We're unable to sign you in at this time. Please try again in a few minutes.
We were able to sign you in, but your subscription(s) could not be found. Please try again in a few minutes.
There may be a problem with your account. Please contact the AMA Service Center to resolve this issue.
Contact the AMA Service Center:
Telephone: 1 (800) 262-2350 or 1 (312) 670-7827  *   Email: subscriptions@jamanetwork.com
Error Message ......
Viewpoint | AAFPRS Advances in Rhinoplasty Featured Article

A Global Perspective of Beauty in a Multicultural World

J. Regan Thomas, MD1; Tatiana K. Dixon, MD1
[+] Author Affiliations
1Department of Otolaryngology–Head and Neck Surgery, University of Illinois at Chicago, Chicago
JAMA Facial Plast Surg. 2016;18(1):7-8. doi:10.1001/jamafacial.2015.1563.
Text Size: A A A
Published online


This Viewpoint explains why it is important not to assume which culture the patient identifies with most and why it is imperative that a facial plastic surgeon understands a patient’s ethnic identity and aesthetic goals prior to any procedure.

Multiculturism has shaped our perception of beauty over time. Neoclassical canons still have a strong influence on current teachings in nasal and facial analysis and can be used as a loose guideline for surgical planning. However, these canons are based on Greco-Roman ideals and have limited value for analysis and surgical planning of people with multicultural backgrounds. Some attributes of beauty thought to cross cultural lines are described in a theory of evolutionary psychology that includes averageness, youthfulness, symmetry, and sexual dimorphism. Taking these cues into consideration, it is important that the surgeon also listens to the patient and understands what his or her aesthetic goals are. It is also the role of the modern surgeon to help guide the patient and advocate for natural results that fall within the normal limits of the culture of the patient. A natural result that does not disrupt the balance and harmony of the face should be strived for.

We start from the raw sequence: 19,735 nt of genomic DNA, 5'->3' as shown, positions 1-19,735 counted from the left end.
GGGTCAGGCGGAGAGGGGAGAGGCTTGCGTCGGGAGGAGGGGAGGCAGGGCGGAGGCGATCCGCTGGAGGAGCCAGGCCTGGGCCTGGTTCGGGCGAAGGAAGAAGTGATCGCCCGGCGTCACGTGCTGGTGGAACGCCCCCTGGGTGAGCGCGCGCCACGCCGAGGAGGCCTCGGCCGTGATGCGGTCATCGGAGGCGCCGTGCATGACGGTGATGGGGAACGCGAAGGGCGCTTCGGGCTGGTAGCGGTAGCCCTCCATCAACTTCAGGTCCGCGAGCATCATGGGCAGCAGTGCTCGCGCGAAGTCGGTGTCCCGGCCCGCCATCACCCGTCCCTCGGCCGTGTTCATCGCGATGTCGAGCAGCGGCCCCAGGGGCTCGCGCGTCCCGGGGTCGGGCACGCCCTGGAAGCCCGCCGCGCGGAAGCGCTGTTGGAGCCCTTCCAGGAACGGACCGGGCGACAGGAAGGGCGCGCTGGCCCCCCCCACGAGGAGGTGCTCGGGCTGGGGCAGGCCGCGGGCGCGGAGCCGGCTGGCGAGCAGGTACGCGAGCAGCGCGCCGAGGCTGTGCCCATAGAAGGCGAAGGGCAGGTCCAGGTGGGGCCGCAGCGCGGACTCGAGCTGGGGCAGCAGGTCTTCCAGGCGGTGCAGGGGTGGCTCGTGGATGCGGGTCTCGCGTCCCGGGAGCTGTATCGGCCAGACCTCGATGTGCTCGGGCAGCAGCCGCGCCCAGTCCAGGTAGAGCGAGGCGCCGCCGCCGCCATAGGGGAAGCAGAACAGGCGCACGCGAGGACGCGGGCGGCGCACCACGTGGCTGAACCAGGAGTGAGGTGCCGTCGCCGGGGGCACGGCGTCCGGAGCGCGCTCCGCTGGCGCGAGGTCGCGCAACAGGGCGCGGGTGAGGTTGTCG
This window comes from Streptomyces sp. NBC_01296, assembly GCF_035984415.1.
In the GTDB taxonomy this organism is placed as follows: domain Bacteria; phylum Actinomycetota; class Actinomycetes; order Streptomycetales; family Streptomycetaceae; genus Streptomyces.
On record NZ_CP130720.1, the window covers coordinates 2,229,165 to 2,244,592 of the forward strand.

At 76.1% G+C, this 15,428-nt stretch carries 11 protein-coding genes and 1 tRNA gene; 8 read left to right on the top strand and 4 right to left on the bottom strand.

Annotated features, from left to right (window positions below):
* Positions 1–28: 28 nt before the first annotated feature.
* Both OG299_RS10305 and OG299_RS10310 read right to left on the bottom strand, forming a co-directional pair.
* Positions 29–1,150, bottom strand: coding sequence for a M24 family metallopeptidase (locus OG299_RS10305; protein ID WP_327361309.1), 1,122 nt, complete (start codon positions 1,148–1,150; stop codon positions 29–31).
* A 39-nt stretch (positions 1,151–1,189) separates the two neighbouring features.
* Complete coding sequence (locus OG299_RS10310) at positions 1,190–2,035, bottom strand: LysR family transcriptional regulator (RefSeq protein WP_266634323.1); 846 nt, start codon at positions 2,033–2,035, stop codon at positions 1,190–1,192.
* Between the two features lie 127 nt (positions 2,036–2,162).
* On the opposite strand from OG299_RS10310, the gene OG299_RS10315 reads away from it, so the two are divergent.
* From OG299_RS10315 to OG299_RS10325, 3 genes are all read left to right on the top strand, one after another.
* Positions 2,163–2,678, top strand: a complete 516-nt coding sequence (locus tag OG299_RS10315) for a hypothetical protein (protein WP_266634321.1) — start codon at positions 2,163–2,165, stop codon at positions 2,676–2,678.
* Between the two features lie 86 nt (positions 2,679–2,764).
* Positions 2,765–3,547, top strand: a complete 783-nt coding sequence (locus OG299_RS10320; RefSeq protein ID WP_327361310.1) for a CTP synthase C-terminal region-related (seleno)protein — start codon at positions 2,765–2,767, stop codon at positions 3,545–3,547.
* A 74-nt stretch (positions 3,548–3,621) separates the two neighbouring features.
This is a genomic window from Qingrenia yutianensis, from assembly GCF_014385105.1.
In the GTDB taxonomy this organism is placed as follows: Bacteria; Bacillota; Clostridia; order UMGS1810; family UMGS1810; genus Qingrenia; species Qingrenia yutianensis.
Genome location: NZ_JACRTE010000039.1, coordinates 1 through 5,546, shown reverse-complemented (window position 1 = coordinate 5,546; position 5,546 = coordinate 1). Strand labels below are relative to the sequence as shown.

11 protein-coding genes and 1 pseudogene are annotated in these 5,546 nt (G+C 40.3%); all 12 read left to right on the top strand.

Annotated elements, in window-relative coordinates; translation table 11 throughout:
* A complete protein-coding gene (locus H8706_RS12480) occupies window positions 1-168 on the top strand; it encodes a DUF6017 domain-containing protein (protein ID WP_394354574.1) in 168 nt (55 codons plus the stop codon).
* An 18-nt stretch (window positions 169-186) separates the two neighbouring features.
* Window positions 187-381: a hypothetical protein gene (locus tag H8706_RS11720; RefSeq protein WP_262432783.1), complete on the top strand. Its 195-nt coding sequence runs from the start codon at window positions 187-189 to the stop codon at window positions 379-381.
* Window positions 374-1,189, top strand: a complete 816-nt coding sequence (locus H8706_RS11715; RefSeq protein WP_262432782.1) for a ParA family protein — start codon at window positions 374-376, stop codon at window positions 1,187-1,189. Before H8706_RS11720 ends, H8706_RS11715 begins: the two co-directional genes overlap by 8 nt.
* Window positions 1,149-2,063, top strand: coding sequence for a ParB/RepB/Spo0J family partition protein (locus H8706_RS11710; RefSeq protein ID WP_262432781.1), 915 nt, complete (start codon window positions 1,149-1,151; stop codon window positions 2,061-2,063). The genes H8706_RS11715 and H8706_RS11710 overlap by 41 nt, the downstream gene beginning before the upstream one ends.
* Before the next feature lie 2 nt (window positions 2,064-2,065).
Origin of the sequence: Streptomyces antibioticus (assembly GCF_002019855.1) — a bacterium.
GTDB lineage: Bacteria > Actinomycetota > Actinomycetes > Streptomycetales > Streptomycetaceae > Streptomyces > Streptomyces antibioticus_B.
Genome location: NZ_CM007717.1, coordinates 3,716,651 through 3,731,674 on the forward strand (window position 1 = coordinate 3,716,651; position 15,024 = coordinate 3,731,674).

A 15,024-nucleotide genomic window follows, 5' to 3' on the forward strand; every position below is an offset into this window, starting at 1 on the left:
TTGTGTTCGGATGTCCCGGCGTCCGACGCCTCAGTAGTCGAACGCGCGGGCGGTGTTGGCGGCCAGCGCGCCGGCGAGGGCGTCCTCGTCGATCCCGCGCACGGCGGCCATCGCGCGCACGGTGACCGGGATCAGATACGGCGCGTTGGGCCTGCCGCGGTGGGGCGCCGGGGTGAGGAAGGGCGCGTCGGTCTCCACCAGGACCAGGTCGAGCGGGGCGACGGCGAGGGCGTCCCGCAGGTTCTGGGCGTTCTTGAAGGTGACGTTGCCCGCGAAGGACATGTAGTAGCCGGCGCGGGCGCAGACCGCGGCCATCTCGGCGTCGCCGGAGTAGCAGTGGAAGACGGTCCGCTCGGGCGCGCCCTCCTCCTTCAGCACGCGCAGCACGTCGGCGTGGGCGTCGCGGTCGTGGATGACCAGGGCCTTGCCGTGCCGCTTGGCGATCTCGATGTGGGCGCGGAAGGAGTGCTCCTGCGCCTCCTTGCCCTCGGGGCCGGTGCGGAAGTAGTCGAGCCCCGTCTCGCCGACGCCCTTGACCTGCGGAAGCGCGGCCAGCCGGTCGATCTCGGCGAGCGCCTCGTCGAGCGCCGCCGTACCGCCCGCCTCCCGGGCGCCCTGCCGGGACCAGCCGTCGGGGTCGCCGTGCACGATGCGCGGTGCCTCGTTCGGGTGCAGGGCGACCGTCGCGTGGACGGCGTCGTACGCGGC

Sign in

Purchase Options

• Buy this article
• Subscribe to the journal
• Rent this article ?

First Page Preview

View Large
First page PDF preview





Also Meets CME requirements for:
Browse CME for all U.S. States
Accreditation Information
The American Medical Association is accredited by the Accreditation Council for Continuing Medical Education to provide continuing medical education for physicians. The AMA designates this journal-based CME activity for a maximum of 1 AMA PRA Category 1 CreditTM per course. Physicians should claim only the credit commensurate with the extent of their participation in the activity. Physicians who complete the CME course and score at least 80% correct on the quiz are eligible for AMA PRA Category 1 CreditTM.
Note: You must get at least of the answers correct to pass this quiz.
Please click the checkbox indicating that you have read the full article in order to submit your answers.
Your answers have been saved for later.
You have not filled in all the answers to complete this quiz
The following questions were not answered:
Sorry, you have unsuccessfully completed this CME quiz with a score of
The following questions were not answered correctly:
Commitment to Change (optional):
Indicate what change(s) you will implement in your practice, if any, based on this CME course.
Your quiz results:
The filled radio buttons indicate your responses. The preferred responses are highlighted
For CME Course: A Proposed Model for Initial Assessment and Management of Acute Heart Failure Syndromes
Indicate what changes(s) you will implement in your practice, if any, based on this CME course.


Some tools below are only available to our subscribers or users with an online account.

0 Citations

Sign in

Purchase Options

• Buy this article
• Subscribe to the journal
• Rent this article ?

Related Content

Customize your page view by dragging & repositioning the boxes below.

Articles Related By Topic
Related Collections